Radio ABC v. Austria
20 Oct 1997
20 October 1997, Application No. 19736/92 (European Court of Human Rights)
|Theme:||Media regulation: general issues; broadcast regulation|
|Sub-Issues:||Concentration of ownership; private broadcasting|
|Decision:||violation of freedom of expression; unanimous|
|Jurisdiction||European Court of Human Rights: Austria|
The respondent State in 1993 passed legislation governing the licensing of local and regional radio stations. Before 1993, the Austrian Broadcasting Corporation, an autonomous public law corporation, was the only broadcast organisation allowed by law. In 1995, the Austrian Constitutional Court declared the 1993 Act to be unconstitutional because it indicated with insufficient clarity the criteria for the allocation of licences. The applicant was a not-for-profit organisation who first applied for a radio licence in 1989; this application was refused. In 1994, following the enactment of new legislation, the applicant lodged an application to be granted one of two radio frequencies that were available for the Vienna region. This application was also refused. The applicant lodged a complaint with the Constitutional Court who declared the legislation unconstitutional on other grounds. The case had already been referred to the European Commission of Human Rights in 1992, following the first refusal.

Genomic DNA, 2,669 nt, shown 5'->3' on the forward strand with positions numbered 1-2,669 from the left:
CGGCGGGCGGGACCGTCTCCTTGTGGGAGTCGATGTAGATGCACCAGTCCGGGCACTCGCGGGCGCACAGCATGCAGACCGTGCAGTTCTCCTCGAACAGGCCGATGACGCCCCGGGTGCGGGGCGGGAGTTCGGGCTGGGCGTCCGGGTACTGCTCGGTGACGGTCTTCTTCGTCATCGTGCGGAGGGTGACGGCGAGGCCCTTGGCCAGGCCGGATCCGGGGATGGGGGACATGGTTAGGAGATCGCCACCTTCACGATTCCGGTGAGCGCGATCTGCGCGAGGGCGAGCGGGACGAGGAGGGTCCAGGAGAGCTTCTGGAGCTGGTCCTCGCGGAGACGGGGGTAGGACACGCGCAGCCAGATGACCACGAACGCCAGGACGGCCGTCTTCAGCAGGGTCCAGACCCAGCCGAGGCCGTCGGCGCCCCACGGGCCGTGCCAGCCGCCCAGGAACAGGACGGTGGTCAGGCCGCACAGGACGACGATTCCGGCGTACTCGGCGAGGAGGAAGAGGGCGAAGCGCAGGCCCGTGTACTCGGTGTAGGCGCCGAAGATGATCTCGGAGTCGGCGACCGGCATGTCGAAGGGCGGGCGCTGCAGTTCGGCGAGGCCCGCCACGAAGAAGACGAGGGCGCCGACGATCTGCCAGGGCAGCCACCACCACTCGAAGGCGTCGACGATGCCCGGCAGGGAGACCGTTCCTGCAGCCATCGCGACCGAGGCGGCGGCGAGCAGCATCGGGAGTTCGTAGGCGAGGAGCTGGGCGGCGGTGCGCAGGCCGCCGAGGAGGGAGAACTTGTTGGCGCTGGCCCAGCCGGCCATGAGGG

The Austrian licensing system constituted an interference with the right to free expression. Because of the importance of the right in question, supervision must be strict and the necessity for the interference must be convincingly established.
The 1993 Act was introduced to remedy the system whereby the Austrian Broadcasting Corporation effectively operated a state monopoly, which had been found in breach of the right to freedom of expression in the case of Informationsverein Lentia and others v. Austria (European Court of Human Rights, Judgment of 28 October 1993). The Court expressed surprise that under the 1993 Act, only two broadcast frequencies were available for the Vienna region: such a restriction could not be justified on purely technical grounds such as the availability of broadcast frequencies. However, since the 1993 Act had been declared null and void by the Austrian Constitutional Court, the European Court was no longer required to rule on this issue. The effect of the 1993 Act being declared void was to re-instate the pre-1993 legal situation, which had already been found in the Lentia case to be unnecessarily restrictive. The Court therefore found a violation of the right to freedom of expression.
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